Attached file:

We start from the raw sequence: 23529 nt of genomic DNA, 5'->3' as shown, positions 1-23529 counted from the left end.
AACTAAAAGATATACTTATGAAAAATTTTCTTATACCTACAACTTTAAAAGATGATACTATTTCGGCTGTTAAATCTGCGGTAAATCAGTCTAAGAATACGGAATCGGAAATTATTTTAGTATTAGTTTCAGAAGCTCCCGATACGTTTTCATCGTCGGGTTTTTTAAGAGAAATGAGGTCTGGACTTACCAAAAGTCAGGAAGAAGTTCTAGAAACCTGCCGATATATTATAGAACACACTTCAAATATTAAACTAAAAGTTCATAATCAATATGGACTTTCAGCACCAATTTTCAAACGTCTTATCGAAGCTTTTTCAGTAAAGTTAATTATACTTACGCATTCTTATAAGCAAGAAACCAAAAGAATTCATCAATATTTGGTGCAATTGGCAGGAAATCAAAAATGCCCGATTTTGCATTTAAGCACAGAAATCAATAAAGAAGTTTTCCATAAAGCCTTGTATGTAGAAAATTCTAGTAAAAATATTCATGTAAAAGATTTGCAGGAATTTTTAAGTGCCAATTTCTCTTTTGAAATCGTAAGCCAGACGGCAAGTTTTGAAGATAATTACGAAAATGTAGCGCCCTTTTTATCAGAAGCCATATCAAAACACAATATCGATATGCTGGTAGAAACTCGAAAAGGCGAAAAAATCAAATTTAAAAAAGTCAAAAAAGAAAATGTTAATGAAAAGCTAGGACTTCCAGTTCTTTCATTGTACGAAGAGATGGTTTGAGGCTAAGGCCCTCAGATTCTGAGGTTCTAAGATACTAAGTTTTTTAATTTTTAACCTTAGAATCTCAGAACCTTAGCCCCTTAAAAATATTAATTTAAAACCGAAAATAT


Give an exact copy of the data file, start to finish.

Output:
We start from the raw sequence: 23529 nt of genomic DNA, 5'->3' as shown, positions 1-23529 counted from the left end.
AACTAAAAGATATACTTATGAAAAATTTTCTTATACCTACAACTTTAAAAGATGATACTATTTCGGCTGTTAAATCTGCGGTAAATCAGTCTAAGAATACGGAATCGGAAATTATTTTAGTATTAGTTTCAGAAGCTCCCGATACGTTTTCATCGTCGGGTTTTTTAAGAGAAATGAGGTCTGGACTTACCAAAAGTCAGGAAGAAGTTCTAGAAACCTGCCGATATATTATAGAACACACTTCAAATATTAAACTAAAAGTTCATAATCAATATGGACTTTCAGCACCAATTTTCAAACGTCTTATCGAAGCTTTTTCAGTAAAGTTAATTATACTTACGCATTCTTATAAGCAAGAAACCAAAAGAATTCATCAATATTTGGTGCAATTGGCAGGAAATCAAAAATGCCCGATTTTGCATTTAAGCACAGAAATCAATAAAGAAGTTTTCCATAAAGCCTTGTATGTAGAAAATTCTAGTAAAAATATTCATGTAAAAGATTTGCAGGAATTTTTAAGTGCCAATTTCTCTTTTGAAATCGTAAGCCAGACGGCAAGTTTTGAAGATAATTACGAAAATGTAGCGCCCTTTTTATCAGAAGCCATATCAAAACACAATATCGATATGCTGGTAGAAACTCGAAAAGGCGAAAAAATCAAATTTAAAAAAGTCAAAAAAGAAAATGTTAATGAAAAGCTAGGACTTCCAGTTCTTTCATTGTACGAAGAGATGGTTTGAGGCTAAGGCCCTCAGATTCTGAGGTTCTAAGATACTAAGTTTTTTAATTTTTAACCTTAGAATCTCAGAACCTTAGCCCCTTAAAAATATTAATTTAAAACCGAAAATAT